- Nicklas Bendtner has opened up on his life in football in a new documentary
- The former Arsenal star revealed that his wage skyrocketed at the Gunners
- We can’t pan Arsenal fans for being emotional. The Emirates is a great place to watch football right now – Listen to the It’s All Kicking Off podcast
Nicklas Bendtner has opened up on his life in football, attending boozy parties and how he once fell out with his dad over money in a new three-part documentary.
The programme also reveals that the centre-forward’s wage at Arsenal once skyrocketed form £400-per-week to £10,000-per-week following his successful loan spell at Birmingham City in the early parts of his career.
The 36-year-old retired from professional football in 2020, with the Danish striker ending his career at FC Copenhagen.
One of football’s great characters, he was given the nickname ‘Lord Bendtner’ by Arsenal fans and had notably called himself ‘one of the best strikers in the world’ during his formative years.
Nicklas Bendtner has opened up on his career and life after football in a new three-part documentary
The former Arsenal star spoke out on his party lifestyle as well as how he had too much too soon
Bendtner was here pictured on a night out after Arsenal lost to Man United in the semi-final of the Champions League in 2009
He’d join arsenal in 2004 and subsequently would rise through the academy at London Colney before going out on loan to Birmingham City in 2006.
Bendtner would go on to score 13 goals in 48 appearances for the Blues impressing during his season-long loan at the club that Arsene Wenger opted to up his wages by nearly 75 per cent.
Despite that, former Arsenal player Liam Brady added that: ‘The more successful he became, the worse he became. He thought he could just party and drink.’
He would go on to score some important goals for Arsenal, with the 2009-10 season being his best for the club, netting 12 times including perhaps his best strike for the Gunners, his goal against Blackburn Rovers at The Emirates.
Speaking on his early years, the centre-forward said: ‘When things go as fast as they did for me, there is a golden opportunity to take hold of a young lad and try to put some framework in place.
‘But everyone just let me do what suited me. No one said no, no one gave me consequences. That made it difficult. Deep down, I knew I wasn’t where I should be.
‘When at the same time I have a personality where I want to experience the world – taste it all and try a lot of different things – then it would have been healthy if someone had helped me to reduce it.
‘Somehow, I taught myself what made me happy when I was sad.
‘But in relation to football, it was perhaps not always the most appropriate things I did.’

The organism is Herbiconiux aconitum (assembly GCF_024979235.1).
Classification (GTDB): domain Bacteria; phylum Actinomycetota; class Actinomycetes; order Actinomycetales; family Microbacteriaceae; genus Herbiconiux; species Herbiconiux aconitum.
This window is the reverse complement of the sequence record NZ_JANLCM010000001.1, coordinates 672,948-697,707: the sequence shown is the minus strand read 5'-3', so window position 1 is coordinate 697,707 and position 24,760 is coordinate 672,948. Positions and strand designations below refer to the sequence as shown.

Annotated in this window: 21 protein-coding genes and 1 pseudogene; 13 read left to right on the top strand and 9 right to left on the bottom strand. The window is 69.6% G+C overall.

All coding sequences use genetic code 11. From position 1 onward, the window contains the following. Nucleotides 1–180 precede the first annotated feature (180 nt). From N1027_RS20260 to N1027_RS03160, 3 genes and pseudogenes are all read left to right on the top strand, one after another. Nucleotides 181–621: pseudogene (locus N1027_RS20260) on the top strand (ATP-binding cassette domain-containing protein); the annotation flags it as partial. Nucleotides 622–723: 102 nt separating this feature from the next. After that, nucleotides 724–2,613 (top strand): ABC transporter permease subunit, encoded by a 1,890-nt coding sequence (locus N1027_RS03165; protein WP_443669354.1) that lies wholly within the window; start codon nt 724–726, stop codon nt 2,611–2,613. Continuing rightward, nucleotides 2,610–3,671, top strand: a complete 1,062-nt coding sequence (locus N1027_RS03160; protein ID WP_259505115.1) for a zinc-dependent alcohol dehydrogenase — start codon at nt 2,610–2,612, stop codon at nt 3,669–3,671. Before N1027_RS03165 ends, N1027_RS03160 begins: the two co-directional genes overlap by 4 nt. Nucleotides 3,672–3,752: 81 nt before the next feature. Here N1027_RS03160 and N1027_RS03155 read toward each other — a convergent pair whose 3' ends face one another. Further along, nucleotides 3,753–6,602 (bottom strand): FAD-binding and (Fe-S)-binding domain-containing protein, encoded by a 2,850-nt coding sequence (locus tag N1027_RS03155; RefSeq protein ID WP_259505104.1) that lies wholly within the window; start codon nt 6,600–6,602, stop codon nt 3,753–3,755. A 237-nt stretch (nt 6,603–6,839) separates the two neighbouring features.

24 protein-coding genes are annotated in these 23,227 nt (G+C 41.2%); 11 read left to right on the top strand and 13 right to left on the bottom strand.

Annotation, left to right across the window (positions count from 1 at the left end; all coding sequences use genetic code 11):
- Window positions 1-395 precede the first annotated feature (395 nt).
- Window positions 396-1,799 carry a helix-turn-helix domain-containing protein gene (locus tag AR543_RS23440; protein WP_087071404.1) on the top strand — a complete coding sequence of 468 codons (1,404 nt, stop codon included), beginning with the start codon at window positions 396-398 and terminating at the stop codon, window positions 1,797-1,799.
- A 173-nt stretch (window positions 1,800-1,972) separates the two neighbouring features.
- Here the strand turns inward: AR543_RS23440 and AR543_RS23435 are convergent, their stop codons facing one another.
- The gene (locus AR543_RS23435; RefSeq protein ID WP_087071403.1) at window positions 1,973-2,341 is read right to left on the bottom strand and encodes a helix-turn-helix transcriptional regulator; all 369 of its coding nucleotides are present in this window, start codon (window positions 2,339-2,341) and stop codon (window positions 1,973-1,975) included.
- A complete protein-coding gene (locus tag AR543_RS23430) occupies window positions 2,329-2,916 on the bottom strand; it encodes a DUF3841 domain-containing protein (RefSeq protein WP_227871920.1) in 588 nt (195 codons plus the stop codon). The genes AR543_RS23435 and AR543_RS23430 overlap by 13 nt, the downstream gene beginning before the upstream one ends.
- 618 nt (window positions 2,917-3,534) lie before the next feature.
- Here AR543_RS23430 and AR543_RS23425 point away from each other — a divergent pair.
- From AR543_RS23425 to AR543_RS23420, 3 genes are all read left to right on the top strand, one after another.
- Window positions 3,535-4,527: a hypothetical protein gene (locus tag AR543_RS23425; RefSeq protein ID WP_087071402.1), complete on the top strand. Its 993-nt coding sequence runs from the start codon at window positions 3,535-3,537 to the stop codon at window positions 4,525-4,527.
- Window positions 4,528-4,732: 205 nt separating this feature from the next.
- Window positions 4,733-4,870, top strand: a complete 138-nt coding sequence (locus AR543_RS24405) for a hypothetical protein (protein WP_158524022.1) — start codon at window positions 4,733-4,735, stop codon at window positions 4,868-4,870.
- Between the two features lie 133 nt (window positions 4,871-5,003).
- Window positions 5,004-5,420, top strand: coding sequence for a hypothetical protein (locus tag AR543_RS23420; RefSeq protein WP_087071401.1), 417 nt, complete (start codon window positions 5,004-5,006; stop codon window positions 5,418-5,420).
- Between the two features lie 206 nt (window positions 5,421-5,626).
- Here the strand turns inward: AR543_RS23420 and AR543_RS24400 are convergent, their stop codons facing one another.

Bendtner, who spoke with Mail Sport’s Ian Herbert back in 2020 about his extravagant lifestyle and having too much too young, added during the documentary that he had ‘let the black wolf inside decide instead of the white one’ when it came to life choices during his career.
By the time he had left Arsenal, Bendtner had fallen out of favour, had made some massive claims about his own ability and had struggled on loan at Sunderland and Juventus.
The Dane was also embroiled in some unsavoury scraps on the field, including one with team-mate Emmanuel Adebayor, with Bendtner also clashing with William Gallas.
The striker also infamously showed off his Paddy Power underwear after scoring during Denmark’s 3-2 defeat against Portugal in 2012
Bendtner would go on to make 171 appearances for Arsenal, and would become known as ‘Lord Bendtner’ among fans
He would score 47 goals for the club, departing north London in 2014 for Wolfsburg
The former Denmark international also stated that he once fell out with his father, Thomas, over money.
While he explained that he didn’t want to go into too much detail on the incident, he added that he should have kept family separate from his business affairs.
His father had worked as his advisor at one point during his career, but Bendtner revealed he had believed his dad had embezzled money out of his jewellery company.
‘There are many things in it, because it is an inflamed relationship, but I do not want to go into it in more detail,’ he said during the documentary.
‘He [Bendtner’s father] also declined to be part of the documentary, so out of respect I will keep it more general.
‘Looking back, we definitely should have kept family and work roles separate.
‘There were no bad intentions behind it.
‘We tried to do what we felt was right, but none of us were smart enough to know the difference, or the outcome.’
He continued: ‘He was my father, best friend and confidant. I had a fantastic childhood.
‘So, a completely fantastic childhood with some fantastic parents who have been very supportive, driving me to football and all that stuff.’
Bendtner won 81 caps for the Danish national side, scoring 30 goals during his international career
He would also spend a season with Nottingham Forest between 2016 and 2017 before returning in 2020
But during the documentary, the former Nottingham Forest striker added that he always had a love for football and that the playing field was the only place that he could express himself.
He added: ‘For me, football is love. It’s the only thing I’ve really loved doing and it’s the only thing that gave me a free space. A place where I belonged.
‘As soon as I stepped onto the field, all other problems disappeared. And in the dressing room, I was just part of something bigger than myself.
‘I really liked that. But it is difficult to find in the same way elsewhere.’